Keep in mind, the lemons takes some time to candy properly; up to 3 days on the slow track but you can speed it up to cover one busy day if you are diligent and pay attention. It’s an easy process but plan accordingly. Make sure you use the thinnest skinned lemons you can find – if Meyer lemons are available, snap them up. I’ve also made these with kumquats though be warned, it’s rather tedious to slice and seed a large pile.
For the candied lemon slices:
4 thin skinned lemons, well washed and dried (or ½ pound kumquats)
3 cups sugar, divided
2 ¼ cups water, divided + more as needed
2 Tablespoons light corn syrup
For the cookie dough:
1 cup unsalted butter, room temperature (2 sticks)
1/3 cup granulated sugar
½ teaspoon kosher salt
1/3 cup powdered sugar, measured then sifted
1 large egg, separated
2 teaspoons vanilla extract
zest of 1 large lemon (about 1 Tablespoon)
2 cups unbleached all-purpose flour
coarse sanding sugar
- To prepare the lemons: With a sharp knife, slice the lemons into thin, even rounds about 1/8” thick. Try to slice evenly and take care to keep as much of the flesh intact as possible. Discard the ends, carefully remove and discard any seeds.
- Process #1: Bring 1 cup and ¾ cup of water and 1 cup sugar to a boil, stirring until the sugar is dissolved.
- Add the sliced lemons and bring back to a gentle boil. Reduce the heat as low as possible to maintain a gentle simmer and simmer for 20 minutes.
- Remove the pan from the heat, cover and at least 4 hours or overnight.
- Gently drain the lemons and discard the liquid – it is rather bitter.
- Process #2-5: Bring the remaining 2 cups of sugar, 1 ½ cups of water and 2 Tablespoons corn syrup to a boil, stirring until the sugar is dissolved.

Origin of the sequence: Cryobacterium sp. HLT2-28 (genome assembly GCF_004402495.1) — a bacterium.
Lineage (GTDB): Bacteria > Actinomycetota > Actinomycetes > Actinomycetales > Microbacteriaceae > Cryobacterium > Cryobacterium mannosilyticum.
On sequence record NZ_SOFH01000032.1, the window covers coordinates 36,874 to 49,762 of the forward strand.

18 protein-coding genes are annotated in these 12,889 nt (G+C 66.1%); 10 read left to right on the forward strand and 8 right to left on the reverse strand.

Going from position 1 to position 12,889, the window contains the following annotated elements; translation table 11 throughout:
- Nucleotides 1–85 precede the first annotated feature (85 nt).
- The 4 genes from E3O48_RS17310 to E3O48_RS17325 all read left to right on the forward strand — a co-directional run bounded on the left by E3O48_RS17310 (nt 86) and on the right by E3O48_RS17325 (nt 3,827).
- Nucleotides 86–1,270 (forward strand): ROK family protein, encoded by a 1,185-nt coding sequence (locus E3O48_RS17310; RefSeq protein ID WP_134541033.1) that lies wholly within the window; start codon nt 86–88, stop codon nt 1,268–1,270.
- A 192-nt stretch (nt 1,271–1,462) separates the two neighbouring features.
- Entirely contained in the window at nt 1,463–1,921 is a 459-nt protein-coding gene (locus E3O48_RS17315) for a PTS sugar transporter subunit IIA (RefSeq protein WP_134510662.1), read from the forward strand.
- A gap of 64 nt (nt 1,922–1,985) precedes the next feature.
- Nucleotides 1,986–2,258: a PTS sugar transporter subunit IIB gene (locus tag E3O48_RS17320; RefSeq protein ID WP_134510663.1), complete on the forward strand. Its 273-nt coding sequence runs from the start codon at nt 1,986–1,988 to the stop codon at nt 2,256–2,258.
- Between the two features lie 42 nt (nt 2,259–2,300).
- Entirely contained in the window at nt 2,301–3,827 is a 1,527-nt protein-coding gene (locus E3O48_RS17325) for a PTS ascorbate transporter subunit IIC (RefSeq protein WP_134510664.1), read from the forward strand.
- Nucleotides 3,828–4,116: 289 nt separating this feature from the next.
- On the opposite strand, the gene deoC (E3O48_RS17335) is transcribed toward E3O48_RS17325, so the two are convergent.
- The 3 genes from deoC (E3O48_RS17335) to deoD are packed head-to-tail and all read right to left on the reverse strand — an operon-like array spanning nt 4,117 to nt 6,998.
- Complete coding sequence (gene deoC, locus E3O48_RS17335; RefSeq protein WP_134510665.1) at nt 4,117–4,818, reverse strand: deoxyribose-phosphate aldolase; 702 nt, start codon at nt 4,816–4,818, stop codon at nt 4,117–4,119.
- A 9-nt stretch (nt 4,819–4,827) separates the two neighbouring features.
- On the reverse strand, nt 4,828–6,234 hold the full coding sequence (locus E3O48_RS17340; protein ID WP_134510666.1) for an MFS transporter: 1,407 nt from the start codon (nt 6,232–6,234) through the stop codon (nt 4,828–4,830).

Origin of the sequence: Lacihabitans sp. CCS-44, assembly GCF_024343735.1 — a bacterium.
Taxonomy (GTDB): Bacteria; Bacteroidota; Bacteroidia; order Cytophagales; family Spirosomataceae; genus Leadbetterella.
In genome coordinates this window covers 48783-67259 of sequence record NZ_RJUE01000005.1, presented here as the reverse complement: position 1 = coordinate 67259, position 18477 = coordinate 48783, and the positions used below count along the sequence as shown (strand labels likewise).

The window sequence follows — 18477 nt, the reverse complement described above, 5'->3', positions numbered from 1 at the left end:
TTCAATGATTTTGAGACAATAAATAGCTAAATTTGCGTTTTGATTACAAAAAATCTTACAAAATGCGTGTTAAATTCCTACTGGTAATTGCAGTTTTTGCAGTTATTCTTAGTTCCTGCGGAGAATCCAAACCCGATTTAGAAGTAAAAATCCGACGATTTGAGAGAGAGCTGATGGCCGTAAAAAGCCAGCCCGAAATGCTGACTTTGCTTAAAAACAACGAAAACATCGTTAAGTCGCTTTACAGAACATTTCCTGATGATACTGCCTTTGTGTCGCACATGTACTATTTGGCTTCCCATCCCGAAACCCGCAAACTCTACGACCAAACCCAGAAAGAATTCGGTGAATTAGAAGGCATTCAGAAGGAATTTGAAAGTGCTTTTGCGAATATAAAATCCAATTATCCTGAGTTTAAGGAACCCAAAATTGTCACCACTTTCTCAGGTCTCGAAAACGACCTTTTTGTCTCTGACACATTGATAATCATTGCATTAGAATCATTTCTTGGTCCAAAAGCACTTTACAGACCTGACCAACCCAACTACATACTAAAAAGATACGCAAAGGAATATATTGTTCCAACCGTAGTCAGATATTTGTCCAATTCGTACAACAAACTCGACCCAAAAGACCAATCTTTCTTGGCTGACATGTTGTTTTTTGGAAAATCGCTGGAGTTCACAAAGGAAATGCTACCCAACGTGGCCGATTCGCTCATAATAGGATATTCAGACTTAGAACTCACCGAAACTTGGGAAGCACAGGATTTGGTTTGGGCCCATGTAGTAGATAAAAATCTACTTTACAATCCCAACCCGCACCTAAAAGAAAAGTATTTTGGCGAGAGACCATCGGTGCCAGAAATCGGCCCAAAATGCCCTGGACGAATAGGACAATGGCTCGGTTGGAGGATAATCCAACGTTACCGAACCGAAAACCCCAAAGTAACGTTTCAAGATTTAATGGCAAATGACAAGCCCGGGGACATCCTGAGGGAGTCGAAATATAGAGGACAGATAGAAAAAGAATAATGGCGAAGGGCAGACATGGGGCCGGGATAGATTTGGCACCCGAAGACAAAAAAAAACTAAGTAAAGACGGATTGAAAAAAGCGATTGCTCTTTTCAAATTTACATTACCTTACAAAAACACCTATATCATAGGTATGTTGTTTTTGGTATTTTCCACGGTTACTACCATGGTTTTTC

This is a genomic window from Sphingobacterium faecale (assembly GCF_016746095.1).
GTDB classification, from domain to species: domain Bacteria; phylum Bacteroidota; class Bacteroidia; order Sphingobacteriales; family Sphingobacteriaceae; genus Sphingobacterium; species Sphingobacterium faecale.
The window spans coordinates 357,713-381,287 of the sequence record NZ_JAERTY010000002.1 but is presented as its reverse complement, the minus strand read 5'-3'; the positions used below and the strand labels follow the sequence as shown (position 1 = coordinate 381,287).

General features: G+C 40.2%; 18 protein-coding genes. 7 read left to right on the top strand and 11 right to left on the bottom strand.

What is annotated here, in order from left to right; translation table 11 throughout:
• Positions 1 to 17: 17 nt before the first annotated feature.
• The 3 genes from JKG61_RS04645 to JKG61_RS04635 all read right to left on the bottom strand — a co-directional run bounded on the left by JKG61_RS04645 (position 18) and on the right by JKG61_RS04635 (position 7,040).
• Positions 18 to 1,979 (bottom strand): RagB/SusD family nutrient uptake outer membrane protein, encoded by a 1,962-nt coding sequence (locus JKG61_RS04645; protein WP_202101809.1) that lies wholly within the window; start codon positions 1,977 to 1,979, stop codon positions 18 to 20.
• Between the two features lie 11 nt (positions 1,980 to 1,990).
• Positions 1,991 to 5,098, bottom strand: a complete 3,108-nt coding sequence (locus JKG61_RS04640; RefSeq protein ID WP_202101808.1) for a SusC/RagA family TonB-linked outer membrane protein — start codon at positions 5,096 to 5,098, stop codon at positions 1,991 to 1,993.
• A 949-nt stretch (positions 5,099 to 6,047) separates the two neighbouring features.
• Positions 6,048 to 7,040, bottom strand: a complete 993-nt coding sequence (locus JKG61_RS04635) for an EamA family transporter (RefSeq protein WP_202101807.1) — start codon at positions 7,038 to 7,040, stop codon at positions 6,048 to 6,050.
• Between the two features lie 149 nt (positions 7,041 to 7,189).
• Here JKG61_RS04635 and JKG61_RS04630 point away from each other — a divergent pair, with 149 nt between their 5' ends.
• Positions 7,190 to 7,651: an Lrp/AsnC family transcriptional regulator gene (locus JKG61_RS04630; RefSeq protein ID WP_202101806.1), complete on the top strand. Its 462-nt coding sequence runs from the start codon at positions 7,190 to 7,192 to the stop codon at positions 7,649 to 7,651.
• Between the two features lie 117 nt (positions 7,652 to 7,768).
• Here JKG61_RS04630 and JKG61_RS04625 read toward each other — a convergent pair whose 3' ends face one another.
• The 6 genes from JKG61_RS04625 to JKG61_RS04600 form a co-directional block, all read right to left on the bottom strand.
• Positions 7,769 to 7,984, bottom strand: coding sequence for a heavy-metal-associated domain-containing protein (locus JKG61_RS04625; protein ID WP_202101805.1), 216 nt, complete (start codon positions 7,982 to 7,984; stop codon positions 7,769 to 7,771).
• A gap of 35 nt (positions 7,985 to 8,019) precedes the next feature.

- Add the sliced lemons and bring back to a gentle boil. Reduce the heat as low as possible to maintain a gentle simmer and simmer for 15 minutes
- Repeat this process 2-3 more times until lemon rind is tender and translucent, adding ¼ cup – ¾ cup of water as needed to keep the syrup liquid. If the syrup becomes too thick there’s a chance it will begin to caramelize, which should be avoided. I added ¼ cup on the 3rd round and ¾ cup on the 5th round to keep it liquid.
- Remove the lemon slices from the syrup and spread out evenly on a wire rack set over a sheet pan.
- Let dry for at least 1 hour or overnight. (Note: If you care to save the leftover syrup, it makes a rather nice drink mixed with sparkling water and is delightful with vodka. In case you were wondering.)
- For the cookie dough: In a standing mixer fitted with the paddle attachment or in a large bowl with a hand mixer, mix the butter on low speed until smooth and creamy, about 1 minute (you don’t want it to get light and fluffy).
- Add the sugar, salt and the powdered sugar and mix until smooth, about 1 minute. Scrape down the bowl as needed.
- Add the egg yolk (save the white for later), vanilla extract and lemon zest; mix for 1 minute.
- On low speed, mix in the flour just until blended, scraping the bowl once or twice (the dough will be very soft.)
- Divide the dough in two or 3 pieces and shape each piece into log slightly smaller in diameter than your lemon slices (the dough will spread slightly during baking).
- Wrap the logs in plastic wrap and roll on the counter to round out the edges.
- Refrigerate for at least 3 hours until firm (dough can be frozen, tightly wrapped, at this point for up to 2 months.)
- To bake: Position oven racks in the top and bottom thirds of the oven and preheat to 325°F. Line two sheet pans with parchment paper or silicone baking mats.
- Whisk the remaining egg white to break up a bit.
- Unwrap one of the dough logs and brush lightly and evenly with the egg white.
- Sprinkle about ¼ cup coarse sanding sugar around the log and gently roll the dough to coat, patting sugar where necessary until evenly coated.
- Using a sharp knife, cut the dough into ½” thick rounds, turning the roll as your slice to keep the cookies round, and place on the prepared sheet pans, leaving about 1” between rounds.
- Bake: Bake the cookies for 9 minutes until they just begin to set but haven’t yet browned.
- Remove from the oven and top each cookie with a candied lemon slice.
- Return to the oven and continue to bake until the cookies are slightly firm to the touch and golden brown on the bottom, about 8-10 additional minutes.
- Let the cookies cool completely on the sheet pans.
- Pack in an airtight container with wax or parchment paper between the layers and store at room temperature for at least 4 days.